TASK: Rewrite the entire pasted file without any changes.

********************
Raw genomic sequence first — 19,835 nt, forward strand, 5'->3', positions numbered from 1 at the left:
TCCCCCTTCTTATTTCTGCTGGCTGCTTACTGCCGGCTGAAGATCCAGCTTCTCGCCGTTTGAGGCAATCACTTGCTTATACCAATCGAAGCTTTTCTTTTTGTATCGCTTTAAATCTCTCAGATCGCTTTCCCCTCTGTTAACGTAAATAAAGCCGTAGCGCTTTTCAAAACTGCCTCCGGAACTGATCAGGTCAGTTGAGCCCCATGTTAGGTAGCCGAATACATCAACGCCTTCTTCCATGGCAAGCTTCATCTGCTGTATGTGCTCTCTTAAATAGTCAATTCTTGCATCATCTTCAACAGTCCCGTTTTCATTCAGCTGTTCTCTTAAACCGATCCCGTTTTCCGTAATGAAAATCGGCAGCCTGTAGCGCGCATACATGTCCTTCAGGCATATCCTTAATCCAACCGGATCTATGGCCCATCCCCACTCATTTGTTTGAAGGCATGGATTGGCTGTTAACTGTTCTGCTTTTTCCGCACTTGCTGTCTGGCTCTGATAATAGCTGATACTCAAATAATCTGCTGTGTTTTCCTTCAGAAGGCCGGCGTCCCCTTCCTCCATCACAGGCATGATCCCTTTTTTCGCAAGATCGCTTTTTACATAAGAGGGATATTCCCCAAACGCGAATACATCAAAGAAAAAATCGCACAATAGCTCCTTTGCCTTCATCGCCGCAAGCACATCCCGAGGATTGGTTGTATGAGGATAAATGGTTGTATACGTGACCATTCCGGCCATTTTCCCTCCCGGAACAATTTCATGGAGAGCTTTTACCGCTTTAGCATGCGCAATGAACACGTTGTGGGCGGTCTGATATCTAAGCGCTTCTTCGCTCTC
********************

Raw genomic sequence first — 19,835 nt, forward strand, 5'->3', positions numbered from 1 at the left:
TCCCCCTTCTTATTTCTGCTGGCTGCTTACTGCCGGCTGAAGATCCAGCTTCTCGCCGTTTGAGGCAATCACTTGCTTATACCAATCGAAGCTTTTCTTTTTGTATCGCTTTAAATCTCTCAGATCGCTTTCCCCTCTGTTAACGTAAATAAAGCCGTAGCGCTTTTCAAAACTGCCTCCGGAACTGATCAGGTCAGTTGAGCCCCATGTTAGGTAGCCGAATACATCAACGCCTTCTTCCATGGCAAGCTTCATCTGCTGTATGTGCTCTCTTAAATAGTCAATTCTTGCATCATCTTCAACAGTCCCGTTTTCATTCAGCTGTTCTCTTAAACCGATCCCGTTTTCCGTAATGAAAATCGGCAGCCTGTAGCGCGCATACATGTCCTTCAGGCATATCCTTAATCCAACCGGATCTATGGCCCATCCCCACTCATTTGTTTGAAGGCATGGATTGGCTGTTAACTGTTCTGCTTTTTCCGCACTTGCTGTCTGGCTCTGATAATAGCTGATACTCAAATAATCTGCTGTGTTTTCCTTCAGAAGGCCGGCGTCCCCTTCCTCCATCACAGGCATGATCCCTTTTTTCGCAAGATCGCTTTTTACATAAGAGGGATATTCCCCAAACGCGAATACATCAAAGAAAAAATCGCACAATAGCTCCTTTGCCTTCATCGCCGCAAGCACATCCCGAGGATTGGTTGTATGAGGATAAATGGTTGTATACGTGACCATTCCGGCCATTTTCCCTCCCGGAACAATTTCATGGAGAGCTTTTACCGCTTTAGCATGCGCAATGAACACGTTGTGGGCGGTCTGATATCTAAGCGCTTCTTCGCTCTC